Pharos-Tribune

Opinion

December 29, 2013

HOWEY: Ranking the state of the Hoosier condition

(Continued)

Nearly 17 percent of Hoosiers in the non-farm workforce are employed in manufacturing, the most of any state according to the U.S. Bureau of Labor Statistics. Since 2010, Indiana has added the third-most manufacturing jobs of any state in the country — an impressive 9 percent growth rate.

We rank seventh in coal production producing more than 36 million tons annually, and coal-fired electric power plants provided 82 percent of our net electrical generation in 2011.

Indiana ranked 20th in the number of patents granted in 2012, with 1,963 awarded. We ranked second in prosthesis patents; seventh in surgery instruments; sixth in drug, bio-affecting and body treating compositions; eighth in power plants; second in communications; and fifth in internal combustion engines.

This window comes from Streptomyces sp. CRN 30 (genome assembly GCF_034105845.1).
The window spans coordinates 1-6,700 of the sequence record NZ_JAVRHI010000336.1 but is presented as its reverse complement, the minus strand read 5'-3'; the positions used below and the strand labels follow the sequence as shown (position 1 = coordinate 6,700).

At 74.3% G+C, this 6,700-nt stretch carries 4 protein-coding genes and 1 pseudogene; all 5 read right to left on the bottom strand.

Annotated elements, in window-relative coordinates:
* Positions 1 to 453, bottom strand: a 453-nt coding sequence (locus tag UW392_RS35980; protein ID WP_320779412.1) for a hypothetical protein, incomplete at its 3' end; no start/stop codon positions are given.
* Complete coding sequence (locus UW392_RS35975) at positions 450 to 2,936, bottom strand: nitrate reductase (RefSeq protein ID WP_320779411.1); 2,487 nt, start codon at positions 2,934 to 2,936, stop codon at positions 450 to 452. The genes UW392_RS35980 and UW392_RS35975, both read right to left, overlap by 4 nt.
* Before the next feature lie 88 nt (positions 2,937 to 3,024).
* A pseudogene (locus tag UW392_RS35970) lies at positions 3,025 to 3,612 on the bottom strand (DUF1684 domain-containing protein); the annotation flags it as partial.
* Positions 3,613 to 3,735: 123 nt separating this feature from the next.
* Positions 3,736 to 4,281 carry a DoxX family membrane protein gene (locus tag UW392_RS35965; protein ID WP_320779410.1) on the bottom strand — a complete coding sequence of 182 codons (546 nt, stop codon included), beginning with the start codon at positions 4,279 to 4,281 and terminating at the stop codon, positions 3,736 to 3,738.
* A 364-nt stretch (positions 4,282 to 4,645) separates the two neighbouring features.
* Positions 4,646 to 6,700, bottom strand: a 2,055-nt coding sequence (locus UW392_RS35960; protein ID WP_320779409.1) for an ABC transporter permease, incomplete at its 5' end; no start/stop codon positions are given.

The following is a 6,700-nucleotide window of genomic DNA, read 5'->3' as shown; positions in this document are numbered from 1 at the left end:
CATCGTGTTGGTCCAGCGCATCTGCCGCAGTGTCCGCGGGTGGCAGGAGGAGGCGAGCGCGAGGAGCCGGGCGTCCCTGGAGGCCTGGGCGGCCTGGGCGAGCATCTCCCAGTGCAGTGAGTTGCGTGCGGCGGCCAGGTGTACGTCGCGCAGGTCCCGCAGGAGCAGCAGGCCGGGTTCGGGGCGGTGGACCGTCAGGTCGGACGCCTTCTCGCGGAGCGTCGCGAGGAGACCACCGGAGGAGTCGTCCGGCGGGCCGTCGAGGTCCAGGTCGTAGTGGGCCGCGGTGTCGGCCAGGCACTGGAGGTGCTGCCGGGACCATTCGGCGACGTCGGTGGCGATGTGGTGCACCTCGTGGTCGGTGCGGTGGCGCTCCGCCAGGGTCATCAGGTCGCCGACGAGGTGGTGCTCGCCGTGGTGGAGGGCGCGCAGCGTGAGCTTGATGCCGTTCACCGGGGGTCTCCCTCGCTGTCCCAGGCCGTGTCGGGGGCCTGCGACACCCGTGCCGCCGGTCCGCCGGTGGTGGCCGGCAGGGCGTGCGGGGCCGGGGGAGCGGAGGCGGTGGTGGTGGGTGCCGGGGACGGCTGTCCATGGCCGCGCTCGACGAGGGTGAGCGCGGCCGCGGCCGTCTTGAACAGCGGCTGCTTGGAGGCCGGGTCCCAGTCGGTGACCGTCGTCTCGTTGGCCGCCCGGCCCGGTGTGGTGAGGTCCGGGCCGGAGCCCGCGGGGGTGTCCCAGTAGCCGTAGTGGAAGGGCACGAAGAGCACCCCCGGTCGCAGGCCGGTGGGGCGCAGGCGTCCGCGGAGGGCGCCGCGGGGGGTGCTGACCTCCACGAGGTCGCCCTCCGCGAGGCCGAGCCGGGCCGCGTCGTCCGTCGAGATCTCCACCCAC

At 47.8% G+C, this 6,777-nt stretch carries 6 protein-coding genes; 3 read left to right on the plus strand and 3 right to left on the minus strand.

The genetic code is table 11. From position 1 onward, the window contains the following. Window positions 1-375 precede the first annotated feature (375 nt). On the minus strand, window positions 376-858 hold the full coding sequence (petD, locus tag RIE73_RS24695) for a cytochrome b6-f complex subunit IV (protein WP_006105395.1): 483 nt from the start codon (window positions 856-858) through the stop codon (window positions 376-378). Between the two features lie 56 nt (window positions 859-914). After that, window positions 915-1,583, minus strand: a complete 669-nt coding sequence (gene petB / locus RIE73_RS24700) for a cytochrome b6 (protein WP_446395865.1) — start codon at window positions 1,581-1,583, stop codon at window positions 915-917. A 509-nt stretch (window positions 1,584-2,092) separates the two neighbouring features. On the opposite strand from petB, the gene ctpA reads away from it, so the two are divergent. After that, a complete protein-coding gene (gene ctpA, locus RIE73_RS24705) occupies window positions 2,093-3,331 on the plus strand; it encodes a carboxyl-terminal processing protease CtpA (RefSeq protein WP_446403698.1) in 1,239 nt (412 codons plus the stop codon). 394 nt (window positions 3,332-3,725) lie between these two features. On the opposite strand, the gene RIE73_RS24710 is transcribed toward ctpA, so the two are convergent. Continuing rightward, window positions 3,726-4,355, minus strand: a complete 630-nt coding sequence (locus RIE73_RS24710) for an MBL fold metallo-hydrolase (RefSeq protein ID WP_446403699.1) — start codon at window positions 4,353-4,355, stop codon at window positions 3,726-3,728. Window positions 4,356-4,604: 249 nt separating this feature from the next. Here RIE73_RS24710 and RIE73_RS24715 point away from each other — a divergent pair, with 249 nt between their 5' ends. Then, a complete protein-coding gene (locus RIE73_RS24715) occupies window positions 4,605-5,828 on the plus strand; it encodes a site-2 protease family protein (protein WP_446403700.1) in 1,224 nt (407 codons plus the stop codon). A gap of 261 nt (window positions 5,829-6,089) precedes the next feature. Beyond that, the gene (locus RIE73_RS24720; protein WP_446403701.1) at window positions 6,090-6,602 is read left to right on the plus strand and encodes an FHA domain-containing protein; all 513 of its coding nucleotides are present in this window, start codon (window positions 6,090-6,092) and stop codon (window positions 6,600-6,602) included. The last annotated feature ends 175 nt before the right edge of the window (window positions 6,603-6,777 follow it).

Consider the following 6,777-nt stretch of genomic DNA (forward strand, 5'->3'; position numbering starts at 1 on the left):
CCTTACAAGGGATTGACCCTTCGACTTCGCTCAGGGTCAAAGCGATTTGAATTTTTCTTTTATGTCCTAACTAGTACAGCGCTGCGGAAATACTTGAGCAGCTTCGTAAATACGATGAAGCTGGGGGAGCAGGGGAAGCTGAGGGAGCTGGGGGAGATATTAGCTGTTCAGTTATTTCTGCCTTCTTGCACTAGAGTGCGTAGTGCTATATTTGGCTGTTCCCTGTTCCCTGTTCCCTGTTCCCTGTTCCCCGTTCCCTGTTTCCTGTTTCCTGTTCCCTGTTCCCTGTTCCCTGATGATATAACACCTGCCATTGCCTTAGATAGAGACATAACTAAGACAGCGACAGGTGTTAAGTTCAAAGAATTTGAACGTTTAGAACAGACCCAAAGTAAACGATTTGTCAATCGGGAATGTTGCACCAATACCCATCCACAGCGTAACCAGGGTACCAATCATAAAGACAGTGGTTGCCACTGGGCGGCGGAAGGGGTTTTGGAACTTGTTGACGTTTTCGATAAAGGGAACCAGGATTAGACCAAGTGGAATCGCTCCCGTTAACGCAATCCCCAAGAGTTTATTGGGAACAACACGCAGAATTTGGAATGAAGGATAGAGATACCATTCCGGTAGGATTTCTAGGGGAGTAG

Gentlemen and women, start your engines!

Indiana ranked 26th in venture capital deals, and second in the United States in adjusted dollars per deals. According to the Chronicle of Philanthropy, we ranked 21st in giving, with Hoosiers donating an average of 4.5 percent of their discretionary income to charity. We are generous in giving of our time: Three in 10 said they volunteered at a nonprofit organization.

The 62,000 Indiana farms ranks 14th in the nation in 2010, according to the U.S. Department of Agriculture. We rank first in the nation in ducks; second in popcorn, ice cream and processed tomatoes; third in spearmint; fourth in eggs and peppermint; fifth in hogs, soybeans, corn, cantaloupe and watermelons; sixth in turkeys; seventh in cucumbers; 10th in blueberries; 14th in milk cows; and 17th in marijuana.

Our state forester, Burnel C. Fischer, observed that 200 years ago, 85 percent of Indiana was covered with forests. A century ago, much of that had been cleared for our farms and industry, and in 1922, State Forester Charles Deam predicted that Indiana would be treeless in 15 years. “I’m pleased to report that as we enter the 21st century, forests have rebounded and now comprise almost 20 percent of the State (4.5 million acres),” Fischer reported.

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